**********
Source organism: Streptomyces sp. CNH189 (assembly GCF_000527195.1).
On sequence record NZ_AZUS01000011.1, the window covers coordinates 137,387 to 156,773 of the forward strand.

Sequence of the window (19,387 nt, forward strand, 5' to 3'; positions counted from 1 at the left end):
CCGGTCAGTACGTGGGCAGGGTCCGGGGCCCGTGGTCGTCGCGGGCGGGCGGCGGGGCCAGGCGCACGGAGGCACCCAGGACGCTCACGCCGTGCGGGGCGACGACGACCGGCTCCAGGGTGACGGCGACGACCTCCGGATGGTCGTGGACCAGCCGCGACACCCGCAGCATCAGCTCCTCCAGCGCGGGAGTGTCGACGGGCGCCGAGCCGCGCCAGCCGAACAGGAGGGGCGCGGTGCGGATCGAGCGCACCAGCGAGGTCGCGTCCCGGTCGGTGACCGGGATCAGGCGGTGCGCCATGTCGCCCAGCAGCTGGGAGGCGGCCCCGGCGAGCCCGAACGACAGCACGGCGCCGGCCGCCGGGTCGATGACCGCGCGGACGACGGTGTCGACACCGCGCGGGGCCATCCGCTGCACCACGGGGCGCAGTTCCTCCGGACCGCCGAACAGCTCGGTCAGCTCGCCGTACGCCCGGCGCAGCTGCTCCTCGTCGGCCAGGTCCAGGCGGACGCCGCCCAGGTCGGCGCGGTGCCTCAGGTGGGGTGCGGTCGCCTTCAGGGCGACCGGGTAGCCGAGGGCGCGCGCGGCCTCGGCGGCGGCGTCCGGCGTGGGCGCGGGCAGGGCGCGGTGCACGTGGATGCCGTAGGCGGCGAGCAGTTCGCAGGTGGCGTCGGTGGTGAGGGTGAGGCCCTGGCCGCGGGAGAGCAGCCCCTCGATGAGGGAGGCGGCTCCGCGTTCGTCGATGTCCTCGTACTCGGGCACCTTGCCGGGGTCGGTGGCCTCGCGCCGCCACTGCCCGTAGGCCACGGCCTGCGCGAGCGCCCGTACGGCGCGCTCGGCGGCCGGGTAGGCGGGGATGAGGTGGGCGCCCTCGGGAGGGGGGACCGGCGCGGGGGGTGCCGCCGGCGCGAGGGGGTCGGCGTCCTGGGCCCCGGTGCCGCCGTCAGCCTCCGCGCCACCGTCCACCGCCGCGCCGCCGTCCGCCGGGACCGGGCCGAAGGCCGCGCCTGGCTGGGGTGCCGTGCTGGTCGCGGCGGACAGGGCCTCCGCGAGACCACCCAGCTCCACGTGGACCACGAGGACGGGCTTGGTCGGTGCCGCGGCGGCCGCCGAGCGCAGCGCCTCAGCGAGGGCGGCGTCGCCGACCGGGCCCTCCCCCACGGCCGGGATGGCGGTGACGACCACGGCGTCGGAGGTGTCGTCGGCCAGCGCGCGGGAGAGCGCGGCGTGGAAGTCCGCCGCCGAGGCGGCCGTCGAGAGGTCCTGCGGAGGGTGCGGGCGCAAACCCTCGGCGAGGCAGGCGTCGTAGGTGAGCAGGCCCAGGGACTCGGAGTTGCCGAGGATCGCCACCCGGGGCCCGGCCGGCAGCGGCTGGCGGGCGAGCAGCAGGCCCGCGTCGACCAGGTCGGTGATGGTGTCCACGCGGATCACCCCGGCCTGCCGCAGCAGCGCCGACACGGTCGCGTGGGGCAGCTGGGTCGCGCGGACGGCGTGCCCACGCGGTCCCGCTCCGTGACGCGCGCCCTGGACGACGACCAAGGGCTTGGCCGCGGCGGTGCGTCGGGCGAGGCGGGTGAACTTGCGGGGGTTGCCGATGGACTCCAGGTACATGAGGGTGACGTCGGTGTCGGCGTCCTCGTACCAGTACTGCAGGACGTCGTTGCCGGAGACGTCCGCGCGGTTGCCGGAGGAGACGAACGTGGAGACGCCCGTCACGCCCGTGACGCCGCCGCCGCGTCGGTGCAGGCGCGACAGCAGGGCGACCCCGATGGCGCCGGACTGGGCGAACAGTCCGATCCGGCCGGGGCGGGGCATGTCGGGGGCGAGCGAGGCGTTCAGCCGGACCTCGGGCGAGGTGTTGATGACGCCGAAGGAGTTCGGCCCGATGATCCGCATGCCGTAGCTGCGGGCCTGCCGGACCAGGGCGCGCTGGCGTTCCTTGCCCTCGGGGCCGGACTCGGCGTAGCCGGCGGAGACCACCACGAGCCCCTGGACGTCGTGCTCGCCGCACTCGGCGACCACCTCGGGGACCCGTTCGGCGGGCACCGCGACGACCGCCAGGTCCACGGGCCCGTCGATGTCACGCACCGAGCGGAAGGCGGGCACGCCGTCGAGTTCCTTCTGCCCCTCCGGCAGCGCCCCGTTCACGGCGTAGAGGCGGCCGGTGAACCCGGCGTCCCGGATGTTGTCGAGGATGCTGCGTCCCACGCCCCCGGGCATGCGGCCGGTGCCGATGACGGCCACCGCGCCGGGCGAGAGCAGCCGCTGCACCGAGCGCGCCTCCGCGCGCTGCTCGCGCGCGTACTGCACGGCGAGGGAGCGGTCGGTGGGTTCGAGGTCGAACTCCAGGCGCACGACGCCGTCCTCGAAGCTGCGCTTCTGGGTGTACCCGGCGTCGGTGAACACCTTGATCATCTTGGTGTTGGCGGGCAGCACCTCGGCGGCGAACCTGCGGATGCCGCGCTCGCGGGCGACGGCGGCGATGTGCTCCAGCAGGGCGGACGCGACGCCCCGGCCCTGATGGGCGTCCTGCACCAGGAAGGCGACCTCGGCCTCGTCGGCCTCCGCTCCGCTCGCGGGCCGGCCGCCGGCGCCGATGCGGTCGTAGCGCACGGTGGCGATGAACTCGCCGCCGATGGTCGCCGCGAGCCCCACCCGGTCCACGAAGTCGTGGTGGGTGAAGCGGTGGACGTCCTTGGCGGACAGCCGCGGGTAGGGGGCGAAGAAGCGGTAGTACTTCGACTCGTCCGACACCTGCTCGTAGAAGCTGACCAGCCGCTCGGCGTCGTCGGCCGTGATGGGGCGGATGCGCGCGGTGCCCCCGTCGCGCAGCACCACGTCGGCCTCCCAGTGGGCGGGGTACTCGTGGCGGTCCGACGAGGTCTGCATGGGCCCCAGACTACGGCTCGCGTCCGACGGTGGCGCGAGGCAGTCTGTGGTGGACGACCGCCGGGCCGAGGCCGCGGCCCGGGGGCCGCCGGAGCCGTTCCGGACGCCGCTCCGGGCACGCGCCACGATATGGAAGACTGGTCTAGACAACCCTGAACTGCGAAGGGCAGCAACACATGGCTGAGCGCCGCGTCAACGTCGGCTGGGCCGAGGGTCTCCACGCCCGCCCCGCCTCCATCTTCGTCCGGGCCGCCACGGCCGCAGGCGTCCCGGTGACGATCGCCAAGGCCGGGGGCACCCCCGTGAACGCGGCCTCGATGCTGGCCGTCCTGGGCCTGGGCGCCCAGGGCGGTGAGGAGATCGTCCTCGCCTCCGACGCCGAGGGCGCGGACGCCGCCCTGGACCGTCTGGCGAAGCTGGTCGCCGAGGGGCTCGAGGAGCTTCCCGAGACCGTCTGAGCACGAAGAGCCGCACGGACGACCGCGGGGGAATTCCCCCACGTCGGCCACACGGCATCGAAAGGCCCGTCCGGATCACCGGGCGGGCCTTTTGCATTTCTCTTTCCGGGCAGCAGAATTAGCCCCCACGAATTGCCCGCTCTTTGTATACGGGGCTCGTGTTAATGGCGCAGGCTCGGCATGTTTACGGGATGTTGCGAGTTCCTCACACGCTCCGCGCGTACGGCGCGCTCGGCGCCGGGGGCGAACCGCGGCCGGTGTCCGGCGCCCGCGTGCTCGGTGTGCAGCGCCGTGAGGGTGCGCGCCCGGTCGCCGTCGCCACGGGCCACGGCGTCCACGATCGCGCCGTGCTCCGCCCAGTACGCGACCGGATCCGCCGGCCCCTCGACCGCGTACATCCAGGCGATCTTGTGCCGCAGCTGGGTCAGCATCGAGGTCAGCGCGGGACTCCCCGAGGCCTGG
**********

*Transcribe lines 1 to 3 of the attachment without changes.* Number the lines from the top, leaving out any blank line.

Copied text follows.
Source organism: Streptomyces sp. CNH189 (assembly GCF_000527195.1).
On sequence record NZ_AZUS01000011.1, the window covers coordinates 137,387 to 156,773 of the forward strand.

Sequence of the window (19,387 nt, forward strand, 5' to 3'; positions counted from 1 at the left end):